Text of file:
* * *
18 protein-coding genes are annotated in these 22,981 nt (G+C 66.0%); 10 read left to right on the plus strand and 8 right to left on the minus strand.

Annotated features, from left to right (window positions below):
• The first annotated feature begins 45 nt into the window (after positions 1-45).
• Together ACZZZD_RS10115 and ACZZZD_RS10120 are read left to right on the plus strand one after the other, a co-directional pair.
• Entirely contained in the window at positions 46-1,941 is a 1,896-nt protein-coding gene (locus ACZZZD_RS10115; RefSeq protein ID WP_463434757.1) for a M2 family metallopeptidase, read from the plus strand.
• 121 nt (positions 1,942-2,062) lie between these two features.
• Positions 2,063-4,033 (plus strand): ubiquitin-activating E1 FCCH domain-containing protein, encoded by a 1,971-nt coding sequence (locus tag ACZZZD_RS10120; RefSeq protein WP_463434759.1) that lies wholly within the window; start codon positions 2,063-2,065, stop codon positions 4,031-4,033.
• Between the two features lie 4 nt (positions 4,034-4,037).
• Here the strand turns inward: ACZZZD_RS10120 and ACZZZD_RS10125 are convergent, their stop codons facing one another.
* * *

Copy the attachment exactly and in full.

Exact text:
18 protein-coding genes are annotated in these 22,981 nt (G+C 66.0%); 10 read left to right on the plus strand and 8 right to left on the minus strand.

Annotated features, from left to right (window positions below):
• The first annotated feature begins 45 nt into the window (after positions 1-45).
• Together ACZZZD_RS10115 and ACZZZD_RS10120 are read left to right on the plus strand one after the other, a co-directional pair.
• Entirely contained in the window at positions 46-1,941 is a 1,896-nt protein-coding gene (locus ACZZZD_RS10115; RefSeq protein ID WP_463434757.1) for a M2 family metallopeptidase, read from the plus strand.
• 121 nt (positions 1,942-2,062) lie between these two features.
• Positions 2,063-4,033 (plus strand): ubiquitin-activating E1 FCCH domain-containing protein, encoded by a 1,971-nt coding sequence (locus tag ACZZZD_RS10120; RefSeq protein WP_463434759.1) that lies wholly within the window; start codon positions 2,063-2,065, stop codon positions 4,031-4,033.
• Between the two features lie 4 nt (positions 4,034-4,037).
• Here the strand turns inward: ACZZZD_RS10120 and ACZZZD_RS10125 are convergent, their stop codons facing one another.